So, a few pointers in how to deal with things that don't want to do what you want them to do, or don't make sense:
  1. Take a big, deep breath.
  2. Save whatever you're doing so you can go back to it later.
  3. Walk away... you don't have to finish anything NOW, THIS MINUTE.
  4. Ask someone. Calmly. If they don't know the answer, don't take it out on them, just ask someone else. Ask one of the "helper" folks, and yes, you can always ask me (just remember I will always get to everyone eventually, but I do get a bit swamped.)
  5. Take another big, deep breath.
  6. Have some chocolate, it always works for me.
  7. When you really want to have a rant, have the rant, but write it down and then save it.... don't hit send or post straight away. Pop it aside until tomorrow. It's more than likely you'll have got over it by then, and besides, the recipients don't really want that big blast of rant coming in their direction.
  8. Do something different. Ok, so the video doesn't work. Go find an article of interest or read someone else's blog. You can go back to what you were doing later, but still feel like you're doing something 23 Things related.
  9. And most of all, remember that this is supposed to be fun, relaxed, open ended training. The world won't end, I promise you. Nobody is going to write a big nasty report on you about how you were too stupid to embed a video, seriously. Instead, they're more likely to say "Oh, I couldn't do that either, doesn't that suck?"

And if you're really needing some help in the stress relief department, here's a nice video I found...

It's All Lies I Tell You!

Christy posted this on his blog, and I'm so impressed I have to share. We Aussies are SO clever!

Sunday, October 19, 2008

Well! I Never!

I've been stood up!

Ok, not me personally, but well... it feels that way. It could be the three rather hefty glasses of chardonnay talking though.

This evening I went to the launch of the QPLA Conference (Queensland Public Libraries Association) at State Library of Queensland. A rather lovely little soiree out on their tea-cup terrace, wine and nibblies in the cool breeze off the river. The guest of honour was supposed to be the absolutely divine William McInnes... but he didn't bloody well show up!


Now for those of you who don't already know, I'm possibly William's biggest fan. Have been for some... well, it will give away my age but it's about 20 years. I've run a fan mailing list for about 12 years, and a news-blog for about three. If you want to look at the news blog, go to: http//

He was supposed to be a guest speaker to launch the conference, and he just didn't turn up. The bugger! He'd better turn up tomorrow morning, he's the keynote speaker!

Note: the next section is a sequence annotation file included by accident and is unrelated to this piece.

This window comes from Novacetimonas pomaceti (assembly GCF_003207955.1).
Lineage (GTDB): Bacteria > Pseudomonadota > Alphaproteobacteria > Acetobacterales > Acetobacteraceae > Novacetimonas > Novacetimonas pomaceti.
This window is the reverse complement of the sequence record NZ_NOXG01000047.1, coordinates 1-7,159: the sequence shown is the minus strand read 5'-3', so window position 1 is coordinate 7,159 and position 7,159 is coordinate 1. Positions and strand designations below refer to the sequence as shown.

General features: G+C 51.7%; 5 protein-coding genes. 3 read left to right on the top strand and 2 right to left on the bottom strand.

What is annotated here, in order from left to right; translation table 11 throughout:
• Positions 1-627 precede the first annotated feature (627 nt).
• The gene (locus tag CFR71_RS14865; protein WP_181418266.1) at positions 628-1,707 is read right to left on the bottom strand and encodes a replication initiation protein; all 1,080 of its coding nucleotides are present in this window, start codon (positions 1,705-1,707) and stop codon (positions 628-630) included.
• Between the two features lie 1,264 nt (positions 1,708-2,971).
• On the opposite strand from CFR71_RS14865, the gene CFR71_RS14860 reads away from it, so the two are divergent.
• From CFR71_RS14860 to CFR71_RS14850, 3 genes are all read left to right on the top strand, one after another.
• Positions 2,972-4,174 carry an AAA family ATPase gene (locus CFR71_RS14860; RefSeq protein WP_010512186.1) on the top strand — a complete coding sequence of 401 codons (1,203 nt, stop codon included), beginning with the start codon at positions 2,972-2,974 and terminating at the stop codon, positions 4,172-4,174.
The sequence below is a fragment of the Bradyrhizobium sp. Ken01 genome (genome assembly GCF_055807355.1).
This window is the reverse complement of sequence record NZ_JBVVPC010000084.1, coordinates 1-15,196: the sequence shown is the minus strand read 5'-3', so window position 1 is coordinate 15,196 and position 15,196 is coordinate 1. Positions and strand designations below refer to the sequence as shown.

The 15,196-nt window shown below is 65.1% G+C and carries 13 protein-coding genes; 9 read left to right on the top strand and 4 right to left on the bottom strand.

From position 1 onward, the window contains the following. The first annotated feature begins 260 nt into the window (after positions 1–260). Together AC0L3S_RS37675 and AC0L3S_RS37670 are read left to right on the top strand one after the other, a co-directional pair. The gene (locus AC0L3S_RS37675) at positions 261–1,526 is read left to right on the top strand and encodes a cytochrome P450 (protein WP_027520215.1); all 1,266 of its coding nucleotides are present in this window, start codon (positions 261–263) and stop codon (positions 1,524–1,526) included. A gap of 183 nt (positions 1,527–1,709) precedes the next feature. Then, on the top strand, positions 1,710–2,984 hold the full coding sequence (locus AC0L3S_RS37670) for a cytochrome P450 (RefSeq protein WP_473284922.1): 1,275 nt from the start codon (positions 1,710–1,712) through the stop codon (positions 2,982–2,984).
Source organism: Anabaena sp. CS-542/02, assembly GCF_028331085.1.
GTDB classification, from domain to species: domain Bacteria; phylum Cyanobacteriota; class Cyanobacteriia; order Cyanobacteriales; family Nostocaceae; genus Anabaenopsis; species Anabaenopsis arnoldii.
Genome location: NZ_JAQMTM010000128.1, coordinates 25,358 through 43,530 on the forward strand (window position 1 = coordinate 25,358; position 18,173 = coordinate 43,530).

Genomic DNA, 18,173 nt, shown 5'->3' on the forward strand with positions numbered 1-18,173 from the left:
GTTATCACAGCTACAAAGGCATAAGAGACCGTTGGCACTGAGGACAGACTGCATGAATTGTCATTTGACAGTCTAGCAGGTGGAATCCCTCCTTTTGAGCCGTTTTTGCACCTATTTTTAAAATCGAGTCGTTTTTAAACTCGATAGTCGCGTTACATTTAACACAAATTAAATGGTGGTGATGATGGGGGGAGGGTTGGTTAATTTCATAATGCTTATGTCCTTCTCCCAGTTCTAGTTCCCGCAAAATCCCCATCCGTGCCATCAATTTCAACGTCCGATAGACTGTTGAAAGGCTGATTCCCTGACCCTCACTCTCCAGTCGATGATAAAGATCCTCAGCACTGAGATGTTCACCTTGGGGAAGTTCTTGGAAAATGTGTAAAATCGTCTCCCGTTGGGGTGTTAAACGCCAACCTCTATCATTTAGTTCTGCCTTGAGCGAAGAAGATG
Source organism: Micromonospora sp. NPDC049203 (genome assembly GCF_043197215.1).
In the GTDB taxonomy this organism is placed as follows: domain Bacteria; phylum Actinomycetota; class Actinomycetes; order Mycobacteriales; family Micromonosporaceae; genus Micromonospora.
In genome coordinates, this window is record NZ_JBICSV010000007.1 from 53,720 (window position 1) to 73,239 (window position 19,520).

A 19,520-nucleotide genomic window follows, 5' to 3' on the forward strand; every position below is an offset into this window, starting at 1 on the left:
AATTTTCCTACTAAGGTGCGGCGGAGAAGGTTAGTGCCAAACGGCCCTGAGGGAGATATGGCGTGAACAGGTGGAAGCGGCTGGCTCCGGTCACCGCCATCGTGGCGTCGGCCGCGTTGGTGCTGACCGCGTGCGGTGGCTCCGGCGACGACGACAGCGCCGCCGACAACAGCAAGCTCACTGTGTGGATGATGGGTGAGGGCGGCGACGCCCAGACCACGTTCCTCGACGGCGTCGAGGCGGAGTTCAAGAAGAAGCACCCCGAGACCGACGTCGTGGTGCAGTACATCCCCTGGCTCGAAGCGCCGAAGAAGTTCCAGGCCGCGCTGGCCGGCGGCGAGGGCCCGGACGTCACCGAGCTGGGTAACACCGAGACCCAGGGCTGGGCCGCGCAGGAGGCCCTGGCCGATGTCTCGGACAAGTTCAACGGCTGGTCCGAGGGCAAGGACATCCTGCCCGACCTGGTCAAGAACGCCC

Well, if he's going to be like that, I'm going to go hang out with the other man of my dreams, Jamie Hyneman from Mythbusters. He'd never stand me up. I'm sure of it!


Yeah, you can all hang shit on me now.

Friday, October 17, 2008

No Comment!

Well, just enough time for a quick Friday afternoon blog before I disappear for the weekend.

Does anybody read my blog? I read all of your blogs you know. Well, everyone who has either put theirs on the "Links to Library Staff Blogs" page or have sent me their blog address privately. I subscribe to every single one, that way I get updates when you make new posts.

One thing that is good blogging practice, is to leave a comment when you read someone's blog. Not every time, but as often as you can. Because it means your blogger keeps on blogging, when they have some feedback. They know they have an audience, they get to learn the bits their readers enjoy, and they can hone their skills.

So please, do leave comments if you are reading this blog. Tell me things you like, things you are not so fussed on (be constructive in your criticism though!), make suggestions. It helps me know what works in the blogosphere!

Wednesday, October 15, 2008

Visiting the Troops

I know, I know, I haven't blogged properly for some time now. This last week has kind of run away on me a fair bit, I've not sat at my desk for very long. And with a full day of formal training tomorrow, and two library visits on Friday, I'd better get in and blog now before the rest of the week runs away from me.

I'm really enjoying these library visits I'm doing. For many years, getting out to the branches and talking to the troops was something that I just couldn't do. So I kind of felt out of touch, and that I never actually got to talk to people about the realities of library-land. So often I would only hear of issues when they became big, unbearable ones, that I missed out on knowing what those smaller, constant, highly annoying issues were. It's good to meet people I've spoken to on the phone but not met before, and to see some long lost buddies who I used to work with when I was out there in library land.

I also really hope that my visits infect all of the troops with my passion for libraries and what we do in the community. I hope to spread my fascination with new innovations, and also bring some more fun to what we do. Cos I figure if you can't be laughing about the absurdities of life, then it's a pretty sad existance.